This homily was delivered on Easter Sunday, 20 April 2014, based on John 20:1-9.
This event is one of the earliest ones concerning the Resurrection; it happens early Easter morning. As we read from the Gospel, Mary Magdalene shows up at Jesus’ tomb while it is still dark, but is surprised and distressed to see the stone removed from Jesus’ tomb. So she rushes away to report this to Simon Peter and another disciple (whom many identify as the Evangelist) and tells them her very logical conclusion that the body of Jesus has been stolen.
Curious and disturbed about the news, the disciples decide to check it out for themselves. They’re understandably worried and clearly eager to find out because we’re told that they run to the tomb. In fact, the other disciple runs faster than Peter–either because he’s more fit or more desperate, we’re not sure–and arrives at the tomb first. We don’t know why, but probably out of courtesy, he does not go into the tomb until Peter gets there and in fact, he lets Peter go in first.
Inside they find only the burial cloths, all rolled up and folded properly away. And there it is–that one verse that, for me, is the most stunning in this whole passage: “Then the other disciple also went in, the one who had arrived at the tomb first, and he saw and believed.” The Gospel does not mention Peter’s reaction, so we only know about this other disciple.
But this verse, for me, is stunning because of what comes before and after it. What did this disciple, in fact, see?
From what comes before the verse, we know the answer: Nothing! Just an empty tomb with the burial cloths neatly tucked away.
And to make things worse, the evangelist follows that up with a curious sentence: “For they did not yet understand the Scripture that he had to rise from the dead.”
Now tell me, if you were the disciple who ran all that distance, but saw nothing in the tomb and understood nothing of the Resurrection, would you believe?
I probably wouldn’t. I would if there were some foolproof remnant of a miracle–like an angel standing guard, as some other accounts of the Resurrection have, or even any human witness of the actual resurrection–or if I at least understood something of some relevant Scripture passages. But this disciple had neither visible evidence nor adequate understanding.
Yet he believed.
I think what we have this Easter morning is a lesson about faith from this disciple: what believing means and what it entails. There seems to be three things about faith that we can learn here.
First of all, to see is not to believe. This disciple saw virtually nothing, so seeing is not a necessary condition for believing. Yet in today’s world so many of us demand concrete and foolproof proof as a condition for believing. But that’s not how faith operates; that’s not how one believes. So this Easter morning questions us: Can we believe without seeing?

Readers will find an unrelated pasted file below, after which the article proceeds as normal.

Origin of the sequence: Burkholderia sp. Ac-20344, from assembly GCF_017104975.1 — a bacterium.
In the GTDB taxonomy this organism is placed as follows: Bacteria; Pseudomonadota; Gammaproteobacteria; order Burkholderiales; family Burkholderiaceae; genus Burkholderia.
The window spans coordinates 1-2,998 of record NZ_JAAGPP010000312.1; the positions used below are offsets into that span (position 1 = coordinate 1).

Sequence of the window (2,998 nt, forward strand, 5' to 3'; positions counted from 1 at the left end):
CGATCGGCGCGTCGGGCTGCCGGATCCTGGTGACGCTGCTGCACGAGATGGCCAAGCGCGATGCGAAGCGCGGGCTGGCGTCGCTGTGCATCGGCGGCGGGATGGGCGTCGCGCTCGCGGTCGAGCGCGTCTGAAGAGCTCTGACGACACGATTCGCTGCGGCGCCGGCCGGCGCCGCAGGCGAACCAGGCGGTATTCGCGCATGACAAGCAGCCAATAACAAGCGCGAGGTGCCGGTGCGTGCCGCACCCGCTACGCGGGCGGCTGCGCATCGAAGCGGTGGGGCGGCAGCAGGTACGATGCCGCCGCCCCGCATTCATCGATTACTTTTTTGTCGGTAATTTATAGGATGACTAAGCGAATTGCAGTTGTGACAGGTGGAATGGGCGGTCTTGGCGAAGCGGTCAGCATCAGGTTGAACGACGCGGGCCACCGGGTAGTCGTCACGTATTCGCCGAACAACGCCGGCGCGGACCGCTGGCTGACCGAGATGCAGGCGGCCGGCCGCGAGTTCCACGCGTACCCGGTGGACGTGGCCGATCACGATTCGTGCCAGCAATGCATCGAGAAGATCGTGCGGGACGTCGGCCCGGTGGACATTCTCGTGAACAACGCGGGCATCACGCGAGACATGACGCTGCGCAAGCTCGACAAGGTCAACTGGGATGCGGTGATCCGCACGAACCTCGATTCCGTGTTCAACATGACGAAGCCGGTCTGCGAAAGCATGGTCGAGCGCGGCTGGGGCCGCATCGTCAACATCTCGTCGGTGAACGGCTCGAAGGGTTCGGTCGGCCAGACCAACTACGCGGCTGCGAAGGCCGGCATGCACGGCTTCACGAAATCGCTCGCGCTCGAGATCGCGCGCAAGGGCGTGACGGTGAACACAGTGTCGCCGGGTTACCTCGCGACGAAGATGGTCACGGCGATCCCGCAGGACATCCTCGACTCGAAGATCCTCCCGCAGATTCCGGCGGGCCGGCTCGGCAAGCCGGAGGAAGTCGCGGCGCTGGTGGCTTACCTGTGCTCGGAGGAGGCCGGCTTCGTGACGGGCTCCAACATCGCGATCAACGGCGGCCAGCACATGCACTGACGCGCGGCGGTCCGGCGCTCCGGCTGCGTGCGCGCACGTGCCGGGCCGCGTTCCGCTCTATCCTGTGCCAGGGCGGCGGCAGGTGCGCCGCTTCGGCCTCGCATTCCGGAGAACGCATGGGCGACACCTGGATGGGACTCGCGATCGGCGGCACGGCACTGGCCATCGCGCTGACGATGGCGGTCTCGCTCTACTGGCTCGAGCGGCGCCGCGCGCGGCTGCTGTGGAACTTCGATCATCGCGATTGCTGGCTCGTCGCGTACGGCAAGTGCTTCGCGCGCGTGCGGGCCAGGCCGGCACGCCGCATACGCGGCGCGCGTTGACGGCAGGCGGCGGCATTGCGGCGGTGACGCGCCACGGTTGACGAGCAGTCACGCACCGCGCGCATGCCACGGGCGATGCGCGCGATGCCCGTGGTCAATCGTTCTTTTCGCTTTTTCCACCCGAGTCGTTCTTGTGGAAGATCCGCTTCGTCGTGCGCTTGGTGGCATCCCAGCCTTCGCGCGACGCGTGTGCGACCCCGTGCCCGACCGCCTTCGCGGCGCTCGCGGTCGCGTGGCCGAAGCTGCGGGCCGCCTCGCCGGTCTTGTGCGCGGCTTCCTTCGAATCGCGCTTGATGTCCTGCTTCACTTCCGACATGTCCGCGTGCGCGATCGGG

Secondly, to know is not to believe either. The disciple did not believe because he understood the Scripture and had all the necessary knowledge about the resurrection. We are, in fact, told very explicitly that he and Peter did not understand Scripture. Again, these days we seem to demand that we know or understand first before we can believe. But here we see that knowing isn’t the same as believing. In fact, we are told quite the opposite: We believe precisely because we don’t know or understand enough. If we knew or understood, that wouldn’t be faith. That would be–you guessed it!–to know and understand. A second Easter question: Can you believe without understanding?
Finally, to believe is to think and then to decide. Believing involves reasoning and deciding. Biblical scholars tell us that the detail about the burial cloths folded properly is significant because it indicates that the body of Jesus wasn’t stolen. If the body had been stolen, the robbers would have taken the burial cloths along with them. They would have been in a hurry and also they wouldn’t have left the burial cloths because these could be sold. So the disciple who believed did some reasoning here before actually believing. But note: His reasoning wasn’t fool-proof. It didn’t warrant a conclusion that was 100% certain. So his reasoning still required him to make a choice, to decide whether or not he would believe.
And that’s exactly what he did: He made the choice to believe. Contrary to the common notion, therefore, believing does not seem to involve certainty. Believing doesn’t mean “we’re 100% sure!” It means “We’re not sure; therefore, I’m making the choice to believe.”
Neither does believing require seeing supernational evidence or possessing some special knowledge. Rather, believing is about making use of your reason, but because reason will never be sufficient, believing involves making a choice, a decision. This is what we mean by taking a “leap of faith”: There’s no 100% guarantee, but because it seems to make sense, we choose to believe.
This is the nature of faith because this is the way the Lord works: He works quietly, and chooses the way that’s low-key. If we had been Jesus, we probably would have come up with a big production number for Easter, complete with special effects and computer-generated images–if only to convince the disciples once and for all that we’re the real deal, and most of all, to show our enemies, especially those responsible for my death, how dead wrong they were for crucifying us. We would leave absolutely no doubt about our resurrection and about our true identity as the Messiah. We would leave no room for doubt or questions.
But that’s the way of the world, not God’s. The God of Easter is a quiet and hidden God, who prefers to leave some room for doubts, for questions, for decisions–and yes, for faith.
So without the benefit of seeing or understanding, would you choose to believe in the quiet, hidden God of Easter?